Judge rules domestic violence law discriminatory
WHITEFISH (AP) — State prosecutors are appealing a Lincoln County justice court judge's ruling that Montana's domestic violence law has a "gross flaw" that discriminates against heterosexuals.
Judge Stormy Langston wrote in her Aug. 7 ruling that the state's partner/family member assault law defines a "partner" as a person in a heterosexual relationship. Because of the definition, an offender in a homosexual relationship would have to be charged with a crime that carries a lesser penalty.
"This classification does not consider those engaged in homosexual dating or ongoing intimate relationships, nor those who may have a child in common. Thus, leading to different treatment for different groups of persons, who are described by some suspect trait, namely, their sexual orientation," Langston wrote, according to the Whitefish Pilot (http://bit.ly/PeYgvy).
That different treatment is a violation of the Montana Constitution's equal protection provision and of the Fourteenth Amendment of the U.S. Constitution, defense attorney Tim Baldwin argued.
Baldwin argued that the state law discriminates against heterosexuals because it punishes them to a greater degree than homosexuals convicted of the same crime.
"The state can no more discriminate against the heterosexual class of persons than it can discriminate against the homosexual class of persons similarly situated," Baldwin wrote.
Baldwin was representing Dale James Miller, who was arrested May 12 and charged with partner/family member assault.
The law defines "partners" as spouses, former spouses, people with a child together and those in an intimate relationship with a person of the opposite sex. It carries a fine of up to $1,000 and a year in jail on conviction, and a third conviction can boost it to a felony punishable by up to five years in prison.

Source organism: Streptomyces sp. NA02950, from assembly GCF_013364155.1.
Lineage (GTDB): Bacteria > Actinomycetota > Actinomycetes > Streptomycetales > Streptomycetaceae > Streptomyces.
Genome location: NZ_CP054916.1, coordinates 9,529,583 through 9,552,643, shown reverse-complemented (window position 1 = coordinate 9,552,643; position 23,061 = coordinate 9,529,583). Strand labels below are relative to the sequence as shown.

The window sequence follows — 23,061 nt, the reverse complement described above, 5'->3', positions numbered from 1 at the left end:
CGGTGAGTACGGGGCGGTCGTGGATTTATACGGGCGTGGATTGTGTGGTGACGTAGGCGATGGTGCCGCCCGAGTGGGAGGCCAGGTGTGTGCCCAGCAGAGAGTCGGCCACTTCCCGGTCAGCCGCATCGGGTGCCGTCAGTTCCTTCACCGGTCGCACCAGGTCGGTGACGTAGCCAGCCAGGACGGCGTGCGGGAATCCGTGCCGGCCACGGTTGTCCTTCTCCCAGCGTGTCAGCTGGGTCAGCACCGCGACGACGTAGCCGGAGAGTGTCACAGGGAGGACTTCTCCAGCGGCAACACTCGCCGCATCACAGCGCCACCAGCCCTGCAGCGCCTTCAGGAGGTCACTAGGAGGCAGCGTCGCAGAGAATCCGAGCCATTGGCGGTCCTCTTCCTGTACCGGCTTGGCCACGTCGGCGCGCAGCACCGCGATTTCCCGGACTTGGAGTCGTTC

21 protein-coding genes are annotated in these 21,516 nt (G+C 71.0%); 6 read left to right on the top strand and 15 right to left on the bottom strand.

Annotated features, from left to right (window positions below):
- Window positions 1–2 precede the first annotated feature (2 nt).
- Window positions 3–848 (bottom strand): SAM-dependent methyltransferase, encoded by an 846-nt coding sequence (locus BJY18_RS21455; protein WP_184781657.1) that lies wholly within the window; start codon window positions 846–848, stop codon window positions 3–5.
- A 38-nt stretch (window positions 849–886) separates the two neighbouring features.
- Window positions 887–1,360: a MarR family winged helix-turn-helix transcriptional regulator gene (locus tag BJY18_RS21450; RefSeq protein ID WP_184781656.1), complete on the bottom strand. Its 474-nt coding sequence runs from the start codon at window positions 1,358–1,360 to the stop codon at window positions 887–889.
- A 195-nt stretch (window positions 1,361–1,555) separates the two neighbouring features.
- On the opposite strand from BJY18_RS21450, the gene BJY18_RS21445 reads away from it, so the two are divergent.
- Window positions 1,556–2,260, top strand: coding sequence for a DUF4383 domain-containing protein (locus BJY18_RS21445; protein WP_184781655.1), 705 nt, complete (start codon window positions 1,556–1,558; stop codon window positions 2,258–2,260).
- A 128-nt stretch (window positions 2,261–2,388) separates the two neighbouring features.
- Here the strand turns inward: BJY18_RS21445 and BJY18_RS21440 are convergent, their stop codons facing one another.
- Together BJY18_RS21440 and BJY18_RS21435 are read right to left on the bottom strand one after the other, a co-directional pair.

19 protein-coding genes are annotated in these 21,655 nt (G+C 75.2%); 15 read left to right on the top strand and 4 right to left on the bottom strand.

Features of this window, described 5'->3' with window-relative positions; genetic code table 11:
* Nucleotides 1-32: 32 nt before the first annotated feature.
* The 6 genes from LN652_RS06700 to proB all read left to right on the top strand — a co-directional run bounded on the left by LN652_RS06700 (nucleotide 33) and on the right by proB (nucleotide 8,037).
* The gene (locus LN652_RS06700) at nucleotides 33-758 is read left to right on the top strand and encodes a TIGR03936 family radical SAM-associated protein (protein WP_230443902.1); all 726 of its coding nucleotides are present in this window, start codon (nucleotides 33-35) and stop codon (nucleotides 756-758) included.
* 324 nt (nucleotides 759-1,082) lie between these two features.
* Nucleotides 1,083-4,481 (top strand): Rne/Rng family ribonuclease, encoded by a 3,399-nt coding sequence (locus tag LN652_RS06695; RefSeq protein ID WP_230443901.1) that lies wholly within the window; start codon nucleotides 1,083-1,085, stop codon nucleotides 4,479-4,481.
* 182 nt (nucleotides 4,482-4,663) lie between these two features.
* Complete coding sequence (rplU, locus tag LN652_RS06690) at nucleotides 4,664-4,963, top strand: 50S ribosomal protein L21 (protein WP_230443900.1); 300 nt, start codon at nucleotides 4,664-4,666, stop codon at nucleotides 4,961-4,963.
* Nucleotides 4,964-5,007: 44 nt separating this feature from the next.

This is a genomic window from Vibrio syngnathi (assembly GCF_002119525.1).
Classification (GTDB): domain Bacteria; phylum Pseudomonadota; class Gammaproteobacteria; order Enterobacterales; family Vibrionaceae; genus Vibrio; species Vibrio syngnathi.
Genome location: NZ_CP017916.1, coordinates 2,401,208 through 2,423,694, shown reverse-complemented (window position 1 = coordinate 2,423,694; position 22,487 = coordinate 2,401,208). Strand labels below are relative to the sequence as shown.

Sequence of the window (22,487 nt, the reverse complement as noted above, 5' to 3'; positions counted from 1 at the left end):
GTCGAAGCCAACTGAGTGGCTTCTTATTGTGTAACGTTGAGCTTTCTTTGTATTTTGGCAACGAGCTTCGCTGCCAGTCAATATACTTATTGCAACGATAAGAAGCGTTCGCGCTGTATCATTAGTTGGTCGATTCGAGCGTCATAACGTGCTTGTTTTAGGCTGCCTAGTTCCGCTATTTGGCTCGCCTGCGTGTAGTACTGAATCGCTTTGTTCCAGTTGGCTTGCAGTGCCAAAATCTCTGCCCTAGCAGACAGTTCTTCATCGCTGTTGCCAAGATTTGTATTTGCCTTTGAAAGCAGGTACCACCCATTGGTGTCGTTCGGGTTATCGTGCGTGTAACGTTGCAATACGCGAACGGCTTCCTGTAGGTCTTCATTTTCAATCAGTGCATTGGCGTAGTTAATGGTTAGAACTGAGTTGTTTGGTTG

Baldwin said a homosexual accused of a similar crime would be charged with assault, which carries a penalty of up to six months in jail and a $500 fine upon conviction.
Langston agreed with Baldwin's argument. She dismissed the charge against Miller and called the law flawed.
"This court does not believe that there is any rational basis for the distinction of "opposite sex" in the partner definition," Langston wrote. "It appears that while the legislature was trying to preserve its traditional and historical views of opposite sex relationships, it instead created a gross flaw in the statute."
Lincoln County deputy attorney Joseph Cik said Thursday that his office is appealing the case, and an initial hearing has been set for Sept. 10 before Judge Jim Wheelis in Libby.
"The state's argument is, he being a heterosexual is not harmed by this statute in a way that constitutionally gives him the right to contest it," Cik said.
He declined further comment.
Baldwin is a Republican running for a state House seat representing the Whitefish area against Democrat Ed Lieser.
Baldwin is the son of Chuck Baldwin, a Baptist minister and former 2008 Constitution Party presidential candidate who briefly ran for lieutenant governor on a ticket with Bob Fanning in this year's GOP gubernatorial primary.
Information from: Whitefish Pilot, http://www.whitefishpilot.com